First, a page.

Hailing from Iceland, Sigur Ros is one of those bands whose sound defies traditional descriptions. If I must, though, I'd say they fall into a category with shoegazer bands like Slowdive, but also have small touches of the Cocteau Twins and maybe even a little bit of Radiohead in their sound. With only four musicians and a singer, they've managed to create some of the dreamiest, most atmospheric music that I've heard in a long time.
One of the first things that may strike you about the band is the vocals of the lead singer. Although they're high and sound like they could belong to a female, they actually are those of a male, but somehow drift above and weave through the songs in an almost inhuman way. Another beautiful thing about the vocals is that they're all sung in either Icelandic or "Hopelandish" (a nonsensical language that was concocted by the lead singer). Because of this, the vocals really do just become another part of the overall sound and aura. And what an aura it is.
Svefn-G-Englar is the first release by the group to be made available outside their native Iceland. Although they're released two-full length albums and a remix disc, this single contains 4 tracks (one of which is available on their second full-length) and over 35 minutes of music. The title track of the disc is a swaying piece of droning guitars that wash behind keyboard drops that sound like sonar blips while the light vocals (that stick in your head after only one listen) waft through. You'll be humming it all day after hearing it. The second track "Visar Vel Til Loftarasa" starts out slowly, but swells into a crescendo of flurrying strings, piano, and guitar by the end. The two live tracks that comprise the rest of the disc are no less amazing. They're like slow, sad waltzes that wrap you up in their layered sound and make you feel like you're swinging in a hammock in the clouds.
All I know is that if this band continues to get better with each release, their name is going to be on everyone's tongues pretty soon. It's some of the most sweeping, beautiful music I've heard in some time and even though the tempos are slow and the songs tend to be kind of dreary, they're also very uplifting in a way. Listen, because you will be hearing more of them in the future.
Although this album technically came out last year, it's been relatively hard to find until now, mainly due to it only being available on the small Bad Taste label through Iceland. After releasing the Svefn-G-Englar and Ny Batteri single earlier this year, though, Fat Cat records in the UK rightly signed the band and is giving the band the larger push that could just make the band a bigger name than fellow Icelander Bjork.
I'm not kidding.
If you've already checked out the reviews for the above mentioned singles, you'll know just how much this band moves me. The best part is that this full-length album is better than either of those singles, partially because they're able to realize themselves on a more full scale, and partially because it finds them putting all their different sounds together into a cohesive, 70-minute journey of aural bliss that I've not heard in quite awhile. In fact, unless something else comes out this year that shakes me to my foundations as much as this release does, I have a feeling it will be my favorite album of the year. The group take little bits from bands like Labradford, Radiohead, the Cocteau Twins, and about 10 other bands, yet put everything together in a way that it comes out sounding original and beautiful in it's very own way.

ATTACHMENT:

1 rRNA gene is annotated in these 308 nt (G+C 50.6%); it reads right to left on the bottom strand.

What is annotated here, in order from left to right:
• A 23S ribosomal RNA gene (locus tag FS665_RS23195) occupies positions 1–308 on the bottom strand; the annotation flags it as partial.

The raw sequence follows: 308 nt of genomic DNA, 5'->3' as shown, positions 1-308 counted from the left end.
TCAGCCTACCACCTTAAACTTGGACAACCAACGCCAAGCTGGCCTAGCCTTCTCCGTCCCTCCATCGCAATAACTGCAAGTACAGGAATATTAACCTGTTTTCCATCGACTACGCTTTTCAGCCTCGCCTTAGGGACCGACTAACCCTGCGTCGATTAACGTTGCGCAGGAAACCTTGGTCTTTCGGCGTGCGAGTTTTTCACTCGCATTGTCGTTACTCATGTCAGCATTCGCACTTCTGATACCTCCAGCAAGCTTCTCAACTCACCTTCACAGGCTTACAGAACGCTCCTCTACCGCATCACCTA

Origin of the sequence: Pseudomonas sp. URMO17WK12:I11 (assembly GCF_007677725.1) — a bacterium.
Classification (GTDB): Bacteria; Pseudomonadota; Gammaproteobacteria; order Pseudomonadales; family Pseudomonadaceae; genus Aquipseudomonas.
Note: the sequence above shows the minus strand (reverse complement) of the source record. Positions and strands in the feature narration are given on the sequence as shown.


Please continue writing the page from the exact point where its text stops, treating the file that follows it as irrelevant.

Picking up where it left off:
After a short intro track that lasts less than 2 minutes or so, the disc goes right into the already mentioned "Svefn-G-Englar" and lead singer Jonski sounds like he's cooing into your ears from 1000 miles away while sonar blips dot a doppler effect through the light instrumentation. "Staralfur" adds a string backing to the group for the main part of the song while little bridges drop out with pulsing electronic beats and even a stripped down acoustic guitar. Really, there's not a song on the album that misses it's mark, from the squalling feedback mixed with a bit of a jazzy number on "Hjartad Hamast" or the smooth bass progression on the sing-along of "Olsen Olsen." The album winds down with the twinkling sounds of the album titled track "Agaetis Byrjun," before closing out with the cool wash of "Avalon," that makes you feel like you feel like you're sitting on the cold coast of the groups home country while looking up at the vast sky.
With four people in the band and the occassional backing by a string section, the very young group have already set their sites high with what is technically only their second full-length release (their debut, Von can be purchased through the Bad Taste website). It doesn't even matter that I can't understand a word they're saying on this release, because it's truly so beatiful that one can 'feel' what they're saying anyway. That may sound cheesy, but that's just how they make you feel, and once you're listening to it you won't even care. There's already been a lot of dramatic words written about the sounds of this groups music, and there will only continue to be more. Just check it out before your friends all beat you to it.